The history of the Alvin Ailey American Dance Theater, which has proffered welcome to so broad a spectrum of dance and dancers, bears witness that Ailey was never one to put himself above consideration for others, particularly artistic colleagues.

So, in the opening two programs for the current Kennedy Center engagement celebrating the troupe's 20th anniversary, he chose to highlight a pair of fellow choreographers -- Talley Beatty Tuesday evening, and George Faison last night.

However generous the impulse, it may have been misplaced esthetically, with respect to showing the company to best advantage. The opening night program seemed out of balance; last night's even more so. The trouble is, Faison's choreography is simply too thin to support an evening's worth of concert pieces. Despite passages of genuine electricity, the program left a dominant impression of monotony and superficiality.

Faison, who was raised in Washington and received his early dance training here, was an Ailey dancer himself for three years; he went on to form his own troupe, and achieved palpable renown as the choreographer of the original Broadway production of "The Wiz."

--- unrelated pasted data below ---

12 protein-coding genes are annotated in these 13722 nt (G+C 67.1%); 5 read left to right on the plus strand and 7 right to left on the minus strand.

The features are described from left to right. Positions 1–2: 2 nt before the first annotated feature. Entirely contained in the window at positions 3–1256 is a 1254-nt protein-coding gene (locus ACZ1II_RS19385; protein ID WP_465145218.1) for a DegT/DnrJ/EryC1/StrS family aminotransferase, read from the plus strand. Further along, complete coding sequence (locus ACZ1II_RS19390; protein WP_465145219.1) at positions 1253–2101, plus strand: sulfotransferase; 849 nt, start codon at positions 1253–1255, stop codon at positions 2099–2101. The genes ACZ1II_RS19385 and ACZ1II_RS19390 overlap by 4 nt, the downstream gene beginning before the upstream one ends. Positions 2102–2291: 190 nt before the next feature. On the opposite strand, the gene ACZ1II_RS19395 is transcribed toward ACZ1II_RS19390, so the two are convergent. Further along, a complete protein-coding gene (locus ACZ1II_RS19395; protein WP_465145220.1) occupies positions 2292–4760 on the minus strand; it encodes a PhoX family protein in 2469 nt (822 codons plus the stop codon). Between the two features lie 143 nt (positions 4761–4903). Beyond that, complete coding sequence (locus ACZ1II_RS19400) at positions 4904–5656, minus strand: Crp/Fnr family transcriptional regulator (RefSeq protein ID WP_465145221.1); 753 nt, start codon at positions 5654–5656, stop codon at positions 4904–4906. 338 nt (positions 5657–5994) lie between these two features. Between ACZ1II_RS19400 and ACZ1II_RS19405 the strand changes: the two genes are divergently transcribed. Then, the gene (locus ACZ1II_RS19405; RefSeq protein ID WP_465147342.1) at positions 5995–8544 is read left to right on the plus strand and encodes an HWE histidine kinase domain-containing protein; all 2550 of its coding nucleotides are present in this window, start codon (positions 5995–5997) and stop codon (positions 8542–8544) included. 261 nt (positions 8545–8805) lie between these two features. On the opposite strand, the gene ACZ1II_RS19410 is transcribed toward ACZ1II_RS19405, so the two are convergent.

He's a gifted costume designer, and a skilled artificer of jazz-based show dancing. In pieces such as "Gazelle," a jungle parable about the hunter becoming the hunted, and "Hobo Sapiens," a solo vignette depicting the making of an urban derelict, he at least has storytelling, moralizing and scene-setting to fall back on.

But when, as in "Suite Otis," he attempts an autonomous dance work shorn of all but incidental dramatic imagery, he's at a loss for choreographic motivation and can't seem to get beyond interminable strings of jazz-dance cliches. "Hobo Sapiens" was largely redeemed by the honesty, wit and intensity of Dudley Williams' performance, but the troupe's finest exertions in the other pieces failed to lift the pall.

Also seen was the D.C. premiere of Rael Lamb's "Butterfly," a stylistic mishmash evoking the mannerisms of Limon, Cunningham, Bejart and others, but none of the corresponding substance or thought. At one point, a female predator savors the blood of her victim -- what this or any of the other vaguely tribal goings-on had to do with the title is anybody's guess.